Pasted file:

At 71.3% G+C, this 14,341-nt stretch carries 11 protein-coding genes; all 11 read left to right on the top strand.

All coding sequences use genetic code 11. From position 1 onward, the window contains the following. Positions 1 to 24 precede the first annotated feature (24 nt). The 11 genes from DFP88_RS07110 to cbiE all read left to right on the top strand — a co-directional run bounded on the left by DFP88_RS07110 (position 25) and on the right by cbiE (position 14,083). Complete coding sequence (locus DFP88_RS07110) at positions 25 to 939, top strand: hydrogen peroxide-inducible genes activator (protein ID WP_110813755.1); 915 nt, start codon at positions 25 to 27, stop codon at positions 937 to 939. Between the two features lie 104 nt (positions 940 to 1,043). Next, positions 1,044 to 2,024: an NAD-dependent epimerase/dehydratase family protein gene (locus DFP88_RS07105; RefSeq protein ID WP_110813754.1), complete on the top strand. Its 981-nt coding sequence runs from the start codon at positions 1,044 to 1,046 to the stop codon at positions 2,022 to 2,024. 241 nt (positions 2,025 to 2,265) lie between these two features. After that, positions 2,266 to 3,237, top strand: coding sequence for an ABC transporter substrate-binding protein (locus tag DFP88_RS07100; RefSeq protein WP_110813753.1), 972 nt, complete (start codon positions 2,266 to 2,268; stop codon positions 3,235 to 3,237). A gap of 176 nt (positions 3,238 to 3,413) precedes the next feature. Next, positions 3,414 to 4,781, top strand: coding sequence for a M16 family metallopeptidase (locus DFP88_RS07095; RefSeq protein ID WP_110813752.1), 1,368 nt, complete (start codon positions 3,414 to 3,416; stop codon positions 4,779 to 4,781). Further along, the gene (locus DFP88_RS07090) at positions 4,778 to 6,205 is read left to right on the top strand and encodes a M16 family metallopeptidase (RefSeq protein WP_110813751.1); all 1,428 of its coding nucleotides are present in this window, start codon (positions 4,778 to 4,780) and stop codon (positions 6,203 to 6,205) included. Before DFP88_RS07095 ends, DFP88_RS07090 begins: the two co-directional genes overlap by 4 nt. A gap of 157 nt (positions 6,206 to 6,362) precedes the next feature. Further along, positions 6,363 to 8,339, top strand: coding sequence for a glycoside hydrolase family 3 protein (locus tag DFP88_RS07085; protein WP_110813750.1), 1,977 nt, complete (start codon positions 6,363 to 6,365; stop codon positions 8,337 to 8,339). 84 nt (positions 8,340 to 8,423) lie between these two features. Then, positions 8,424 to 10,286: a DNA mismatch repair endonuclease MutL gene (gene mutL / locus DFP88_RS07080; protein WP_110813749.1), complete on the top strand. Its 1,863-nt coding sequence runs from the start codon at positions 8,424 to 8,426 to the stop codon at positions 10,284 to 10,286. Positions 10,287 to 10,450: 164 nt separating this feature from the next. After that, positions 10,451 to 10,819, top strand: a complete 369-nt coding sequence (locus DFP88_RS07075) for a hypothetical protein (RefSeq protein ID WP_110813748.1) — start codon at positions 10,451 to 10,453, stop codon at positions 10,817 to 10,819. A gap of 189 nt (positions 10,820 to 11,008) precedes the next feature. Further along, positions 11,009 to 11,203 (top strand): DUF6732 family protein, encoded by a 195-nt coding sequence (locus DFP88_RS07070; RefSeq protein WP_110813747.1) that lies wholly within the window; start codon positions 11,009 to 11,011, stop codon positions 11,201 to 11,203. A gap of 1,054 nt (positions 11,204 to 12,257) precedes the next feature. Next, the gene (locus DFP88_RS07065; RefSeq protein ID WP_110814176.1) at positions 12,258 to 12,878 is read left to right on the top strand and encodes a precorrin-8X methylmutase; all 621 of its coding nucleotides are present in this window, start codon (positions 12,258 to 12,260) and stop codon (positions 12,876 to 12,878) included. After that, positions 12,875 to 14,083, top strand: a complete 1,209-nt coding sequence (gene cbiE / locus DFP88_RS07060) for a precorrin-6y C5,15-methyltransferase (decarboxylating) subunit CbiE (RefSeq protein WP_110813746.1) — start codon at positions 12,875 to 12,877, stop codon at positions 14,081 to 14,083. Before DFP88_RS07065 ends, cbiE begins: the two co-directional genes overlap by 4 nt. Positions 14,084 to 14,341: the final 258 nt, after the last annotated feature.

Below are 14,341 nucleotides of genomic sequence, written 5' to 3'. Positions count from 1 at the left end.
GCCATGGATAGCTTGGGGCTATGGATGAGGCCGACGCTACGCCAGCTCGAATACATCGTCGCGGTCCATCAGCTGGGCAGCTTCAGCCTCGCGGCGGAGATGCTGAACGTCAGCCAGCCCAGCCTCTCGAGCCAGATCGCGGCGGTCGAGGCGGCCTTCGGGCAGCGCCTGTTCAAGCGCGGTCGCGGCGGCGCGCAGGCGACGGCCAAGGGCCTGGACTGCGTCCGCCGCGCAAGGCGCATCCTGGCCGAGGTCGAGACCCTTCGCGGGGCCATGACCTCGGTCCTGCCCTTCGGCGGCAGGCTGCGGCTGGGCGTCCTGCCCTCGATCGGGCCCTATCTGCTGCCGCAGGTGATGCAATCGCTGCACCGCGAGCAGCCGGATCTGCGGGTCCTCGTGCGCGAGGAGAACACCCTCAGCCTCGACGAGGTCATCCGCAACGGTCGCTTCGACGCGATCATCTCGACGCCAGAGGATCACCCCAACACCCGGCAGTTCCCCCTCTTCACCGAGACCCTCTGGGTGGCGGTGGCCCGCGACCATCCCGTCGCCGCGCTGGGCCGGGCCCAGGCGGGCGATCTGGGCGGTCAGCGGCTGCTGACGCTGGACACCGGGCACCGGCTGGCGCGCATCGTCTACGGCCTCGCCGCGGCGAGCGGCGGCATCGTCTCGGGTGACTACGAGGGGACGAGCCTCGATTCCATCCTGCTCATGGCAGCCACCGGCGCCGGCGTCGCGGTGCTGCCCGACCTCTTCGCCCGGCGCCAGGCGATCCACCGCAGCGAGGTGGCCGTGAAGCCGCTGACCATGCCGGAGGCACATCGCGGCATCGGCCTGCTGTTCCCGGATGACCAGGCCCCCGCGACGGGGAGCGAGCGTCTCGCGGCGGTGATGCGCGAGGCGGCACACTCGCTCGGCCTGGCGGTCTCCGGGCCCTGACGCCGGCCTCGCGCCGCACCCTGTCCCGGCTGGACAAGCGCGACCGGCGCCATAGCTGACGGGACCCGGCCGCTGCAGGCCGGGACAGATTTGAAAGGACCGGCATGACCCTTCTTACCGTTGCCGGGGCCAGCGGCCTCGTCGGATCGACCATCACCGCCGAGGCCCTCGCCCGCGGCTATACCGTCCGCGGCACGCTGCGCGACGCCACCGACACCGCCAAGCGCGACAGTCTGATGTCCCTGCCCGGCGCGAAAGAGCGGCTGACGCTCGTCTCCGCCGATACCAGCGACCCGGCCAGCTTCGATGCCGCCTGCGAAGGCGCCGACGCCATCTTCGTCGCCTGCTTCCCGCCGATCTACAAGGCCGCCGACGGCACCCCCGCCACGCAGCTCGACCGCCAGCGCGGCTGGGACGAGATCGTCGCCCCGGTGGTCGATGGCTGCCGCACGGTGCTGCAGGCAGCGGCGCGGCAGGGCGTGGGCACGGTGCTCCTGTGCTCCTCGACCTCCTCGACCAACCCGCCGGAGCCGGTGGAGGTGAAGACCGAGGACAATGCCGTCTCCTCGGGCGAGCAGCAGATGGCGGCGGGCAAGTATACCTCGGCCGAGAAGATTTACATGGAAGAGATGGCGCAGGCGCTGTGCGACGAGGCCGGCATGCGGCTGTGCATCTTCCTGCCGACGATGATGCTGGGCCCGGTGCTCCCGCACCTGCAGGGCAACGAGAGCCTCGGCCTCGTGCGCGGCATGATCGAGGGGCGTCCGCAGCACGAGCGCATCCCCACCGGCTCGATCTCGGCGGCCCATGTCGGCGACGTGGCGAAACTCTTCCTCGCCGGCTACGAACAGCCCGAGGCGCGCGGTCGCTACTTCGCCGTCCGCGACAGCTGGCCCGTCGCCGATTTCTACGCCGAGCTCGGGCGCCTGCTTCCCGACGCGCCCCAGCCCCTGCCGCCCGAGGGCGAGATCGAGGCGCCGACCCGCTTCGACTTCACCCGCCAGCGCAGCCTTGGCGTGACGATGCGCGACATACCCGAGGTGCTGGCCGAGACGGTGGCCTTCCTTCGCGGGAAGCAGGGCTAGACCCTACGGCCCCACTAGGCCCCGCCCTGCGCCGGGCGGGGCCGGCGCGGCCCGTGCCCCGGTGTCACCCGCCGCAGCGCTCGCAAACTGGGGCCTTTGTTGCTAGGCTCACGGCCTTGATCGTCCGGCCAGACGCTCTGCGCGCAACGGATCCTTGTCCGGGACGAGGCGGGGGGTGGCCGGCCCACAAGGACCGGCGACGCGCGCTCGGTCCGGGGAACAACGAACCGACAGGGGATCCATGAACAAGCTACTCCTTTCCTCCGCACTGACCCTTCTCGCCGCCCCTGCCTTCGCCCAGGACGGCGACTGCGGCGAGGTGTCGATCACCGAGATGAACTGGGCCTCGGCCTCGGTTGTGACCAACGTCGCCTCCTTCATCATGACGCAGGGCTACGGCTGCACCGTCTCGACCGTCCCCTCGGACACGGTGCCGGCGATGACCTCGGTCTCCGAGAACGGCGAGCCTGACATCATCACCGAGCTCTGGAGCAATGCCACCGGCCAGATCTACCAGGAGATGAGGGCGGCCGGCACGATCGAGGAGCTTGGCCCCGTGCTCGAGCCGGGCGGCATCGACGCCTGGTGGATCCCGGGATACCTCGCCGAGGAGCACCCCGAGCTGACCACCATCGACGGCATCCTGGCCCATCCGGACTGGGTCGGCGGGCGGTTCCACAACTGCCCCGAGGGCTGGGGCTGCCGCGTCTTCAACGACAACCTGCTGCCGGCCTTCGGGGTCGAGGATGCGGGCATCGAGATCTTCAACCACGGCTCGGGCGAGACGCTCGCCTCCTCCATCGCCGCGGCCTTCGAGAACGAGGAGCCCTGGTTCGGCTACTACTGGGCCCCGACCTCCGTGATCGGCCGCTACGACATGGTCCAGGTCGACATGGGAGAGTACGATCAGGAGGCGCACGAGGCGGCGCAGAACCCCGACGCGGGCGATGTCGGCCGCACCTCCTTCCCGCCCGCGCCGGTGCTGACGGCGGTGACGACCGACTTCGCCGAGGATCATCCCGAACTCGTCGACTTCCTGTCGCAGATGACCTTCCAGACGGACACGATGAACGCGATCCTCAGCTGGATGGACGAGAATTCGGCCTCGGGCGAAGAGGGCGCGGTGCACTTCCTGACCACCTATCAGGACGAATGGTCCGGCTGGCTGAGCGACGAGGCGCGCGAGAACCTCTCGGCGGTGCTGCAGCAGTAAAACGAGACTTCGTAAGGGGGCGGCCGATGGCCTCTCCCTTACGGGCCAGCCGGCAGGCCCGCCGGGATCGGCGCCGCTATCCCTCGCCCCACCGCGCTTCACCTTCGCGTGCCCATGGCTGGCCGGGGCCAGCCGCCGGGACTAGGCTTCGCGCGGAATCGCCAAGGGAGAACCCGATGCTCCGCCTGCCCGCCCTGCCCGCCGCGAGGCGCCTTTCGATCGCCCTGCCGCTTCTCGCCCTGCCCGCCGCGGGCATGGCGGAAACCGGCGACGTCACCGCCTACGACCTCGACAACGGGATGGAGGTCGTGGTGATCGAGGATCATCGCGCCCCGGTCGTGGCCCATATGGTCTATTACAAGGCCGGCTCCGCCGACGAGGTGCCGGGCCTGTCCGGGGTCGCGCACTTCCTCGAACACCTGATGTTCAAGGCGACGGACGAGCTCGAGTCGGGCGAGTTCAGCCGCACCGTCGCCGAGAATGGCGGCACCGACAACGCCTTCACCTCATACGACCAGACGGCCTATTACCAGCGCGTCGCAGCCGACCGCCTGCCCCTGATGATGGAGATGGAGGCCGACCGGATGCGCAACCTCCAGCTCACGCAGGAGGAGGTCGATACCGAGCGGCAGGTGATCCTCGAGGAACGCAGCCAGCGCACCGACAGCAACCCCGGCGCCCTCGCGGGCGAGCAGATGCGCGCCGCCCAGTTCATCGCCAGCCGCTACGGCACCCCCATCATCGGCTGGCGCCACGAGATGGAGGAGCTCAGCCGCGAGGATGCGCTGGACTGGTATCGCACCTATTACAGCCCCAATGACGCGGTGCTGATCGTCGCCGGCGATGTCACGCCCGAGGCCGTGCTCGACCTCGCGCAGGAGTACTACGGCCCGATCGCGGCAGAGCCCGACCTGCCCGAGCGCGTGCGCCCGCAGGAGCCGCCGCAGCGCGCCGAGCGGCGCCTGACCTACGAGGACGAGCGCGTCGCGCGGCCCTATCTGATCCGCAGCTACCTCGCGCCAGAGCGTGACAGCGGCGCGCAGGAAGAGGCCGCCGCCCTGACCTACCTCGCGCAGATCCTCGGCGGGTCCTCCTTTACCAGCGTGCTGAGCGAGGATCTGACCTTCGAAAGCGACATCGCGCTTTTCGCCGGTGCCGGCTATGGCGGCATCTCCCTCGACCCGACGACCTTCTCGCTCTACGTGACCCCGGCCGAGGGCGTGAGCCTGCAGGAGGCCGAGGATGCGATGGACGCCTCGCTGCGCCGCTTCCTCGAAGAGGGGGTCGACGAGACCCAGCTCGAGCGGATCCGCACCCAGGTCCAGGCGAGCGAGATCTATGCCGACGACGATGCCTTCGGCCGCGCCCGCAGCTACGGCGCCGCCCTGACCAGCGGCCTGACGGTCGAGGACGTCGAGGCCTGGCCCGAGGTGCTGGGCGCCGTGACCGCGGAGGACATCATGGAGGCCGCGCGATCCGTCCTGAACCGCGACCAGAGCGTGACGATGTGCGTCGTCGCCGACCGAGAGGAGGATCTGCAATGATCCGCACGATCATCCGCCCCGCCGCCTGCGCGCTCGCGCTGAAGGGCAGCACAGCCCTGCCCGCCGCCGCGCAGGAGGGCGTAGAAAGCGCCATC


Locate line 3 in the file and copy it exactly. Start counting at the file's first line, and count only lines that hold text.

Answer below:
Below are 14,341 nucleotides of genomic sequence, written 5' to 3'. Positions count from 1 at the left end.